18.4 They who upon pretense of Christian liberty practice any sin, or cherish any sinful lust thereby pervert the main design of the grace of the gospel to their own destruction. They completely destroy the end of Christian liberty, which is that we, being delivered out of the hands of all our enemies, might serve the Lord without dread, in holiness and righteousness before Him, all the days of our lives (Romans 6:1, 2; Galatians 5:13; 2 Peter 2:18, 21).

19.  Man’s State After Death and the Resurrection

19.1 We believe that the bodies of men after death return to dust, and see corruption; but their souls, which neither die nor sleep, having an immortal subsistence, immediately return to God who gave them. The souls of the righteous being then made perfect in holiness, are received into paradise, where they are with Christ, and behold the face of God in light and glory, waiting for the full redemption of their bodies; and the souls of the wicked are cast into hell; where they remain in torment and utter darkness, reserved to the judgment of the great day; the Scripture acknowledges no other place besides these two places for souls separated from their bodies (Genesis 3:19; Acts 13:36; Ecclesiastes 12:7; Luke 23:43; 2 Corinthians 5:1, 6, 8; Philippians 1:23; Hebrews 12:23; Jude 6, 7; 1 Peter 3:19; Luke 16:23, 24).

19.2 At the last day, the saints that are found alive, shall not sleep, but be changed; and all the dead shall be raised up bodily, although with different qualities and shall be united again to their souls forever (1 Corinthians 15:51, 52; 1 Thessalonians 4:17; Job 19:26, 27; 1 Corinthians 15:42, 43).

19.3 The bodies of the unjust shall, by the power of Christ, be raised to dishonor; the bodies of the just, by his Spirit, unto honor, and be made conformable to his own glorious body (Acts 24:15; John 5:28, 29; Philippians 3:21).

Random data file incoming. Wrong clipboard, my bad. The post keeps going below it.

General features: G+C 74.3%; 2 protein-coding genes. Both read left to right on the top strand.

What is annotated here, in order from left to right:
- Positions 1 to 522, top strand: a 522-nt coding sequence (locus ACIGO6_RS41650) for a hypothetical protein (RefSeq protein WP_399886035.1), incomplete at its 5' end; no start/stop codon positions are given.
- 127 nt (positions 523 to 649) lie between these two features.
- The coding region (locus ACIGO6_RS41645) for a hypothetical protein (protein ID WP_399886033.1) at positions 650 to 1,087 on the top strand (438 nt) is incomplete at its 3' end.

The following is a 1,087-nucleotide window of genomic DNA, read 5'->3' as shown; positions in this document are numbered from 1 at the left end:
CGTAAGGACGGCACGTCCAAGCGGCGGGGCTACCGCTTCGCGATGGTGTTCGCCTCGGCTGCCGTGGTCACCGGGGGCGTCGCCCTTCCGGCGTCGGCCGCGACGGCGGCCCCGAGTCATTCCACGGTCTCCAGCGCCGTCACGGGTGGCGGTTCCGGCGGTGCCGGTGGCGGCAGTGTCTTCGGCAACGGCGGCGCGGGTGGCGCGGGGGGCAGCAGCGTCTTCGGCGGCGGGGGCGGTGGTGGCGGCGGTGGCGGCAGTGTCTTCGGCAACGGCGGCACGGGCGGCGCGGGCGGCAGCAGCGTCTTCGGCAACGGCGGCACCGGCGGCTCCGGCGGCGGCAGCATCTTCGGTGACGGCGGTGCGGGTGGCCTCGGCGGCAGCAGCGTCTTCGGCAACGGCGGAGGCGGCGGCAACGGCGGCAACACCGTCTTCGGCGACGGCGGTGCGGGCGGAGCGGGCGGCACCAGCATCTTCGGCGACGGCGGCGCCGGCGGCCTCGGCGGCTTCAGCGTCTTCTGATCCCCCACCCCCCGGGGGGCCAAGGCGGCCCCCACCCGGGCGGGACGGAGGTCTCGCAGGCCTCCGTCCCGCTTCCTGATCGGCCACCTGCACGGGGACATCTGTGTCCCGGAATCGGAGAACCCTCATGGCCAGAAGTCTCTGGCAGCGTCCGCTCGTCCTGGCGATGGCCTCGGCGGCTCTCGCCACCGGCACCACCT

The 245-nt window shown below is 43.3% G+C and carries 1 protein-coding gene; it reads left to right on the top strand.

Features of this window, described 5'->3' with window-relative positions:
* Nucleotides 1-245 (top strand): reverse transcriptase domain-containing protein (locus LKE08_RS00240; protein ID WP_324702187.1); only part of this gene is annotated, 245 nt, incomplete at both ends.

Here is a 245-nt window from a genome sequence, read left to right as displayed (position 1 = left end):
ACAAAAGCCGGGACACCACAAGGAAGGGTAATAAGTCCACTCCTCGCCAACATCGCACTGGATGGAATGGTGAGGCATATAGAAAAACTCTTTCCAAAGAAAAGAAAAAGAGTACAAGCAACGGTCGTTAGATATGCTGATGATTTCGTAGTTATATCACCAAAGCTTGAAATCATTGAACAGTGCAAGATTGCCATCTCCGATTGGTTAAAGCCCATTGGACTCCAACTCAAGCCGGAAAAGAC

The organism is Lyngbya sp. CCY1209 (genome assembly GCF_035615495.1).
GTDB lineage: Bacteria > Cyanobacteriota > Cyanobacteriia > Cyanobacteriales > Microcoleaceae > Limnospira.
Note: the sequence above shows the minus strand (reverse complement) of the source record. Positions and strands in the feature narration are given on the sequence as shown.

20.  The Coming of the Lord and the Final State

20.1 We believe in the blessed hope, that at the end of the age Jesus Christ will return to this earth personally, visibly, physically, and suddenly in power and great glory; and that He will gather His elect, raise the dead, free the natural creation from its bondage to corruption, judge the nations, banish Satan eternally, unite heaven and earth, and establish His eternal kingdom. We believe that the righteous will enter into the everlasting joy of their Master, and those who suppressed the truth in unrighteousness will be consigned to everlasting conscious misery (Titus 2:13; Acts 1:9-11; Mark 14:61-62; Luke 24:39-43; 1 Thessalonians 5:2-3; Luke 21:27; Matthew 24:31; 1 Thessalonians 4:15-17; Romans 8:19-25; Revelation 20:11-15; Revelation 21:1-5; 1 Corinthians 15:22- 28; Matthew 25:46, 41; Daniel 12:2; 2 Thessalonians 1:9; Revelation 14:11).

20.2 God has appointed a day wherein he will judge the world in righteousness, by Jesus Christ; to whom all power and judgment is given of the Father; in which day, not only the apostate angels shall be judged, but likewise all persons that have lived upon the earth shall appear before the tribunal of Christ, to give an account of their thoughts, words, and deeds, and to receive according to what they have done in the body, whether good or evil (Acts 17:31; John 5:22,27; 1 Corinthians 6:3; Jude 6; 2 Corinthians 5:10; Ecclesiastes 12:14; Matthew 12:36; Romans 14:10,12; Matthew 25:32-46).

20.3 The end of God’s appointing this day, is for the manifestation of the glory of his mercy, in the eternal salvation of the elect; and of his justice, in the eternal damnation of the reprobate, who are wicked and disobedient; for then shall the righteous go into everlasting life, and receive that fullness of joy and glory with everlasting rewards, in the presence of the Lord; but the wicked, who know not God, and obey not the gospel of Jesus Christ, shall be cast aside into everlasting torments, and punished with everlasting destruction, from the presence of the Lord, and from the glory of his power (Romans 9:22-23; Matthew 25:21,34; 2 Timothy 4:8; Matthew 25:46; Mark 9:48; 2 Thessalonians 1:7-10).

20.4 The end of all things in this age will be the beginning of a never-ending, ever-increasing happiness in the hearts of the redeemed in the new heavens and new earth, the home of righteousness. All sin will be purged, and its wretched effects forever banished. God will be all in all, as He displays more and more of His infinite and inexhaustible greatness and glory for the eternal joy of His people (2 Peter 3:13; Revelation 21:1-22:21; 1 Corinthians 15:28; Ephesians 2:6-7; 1 Corinthians 13:12; Psalm 16:11).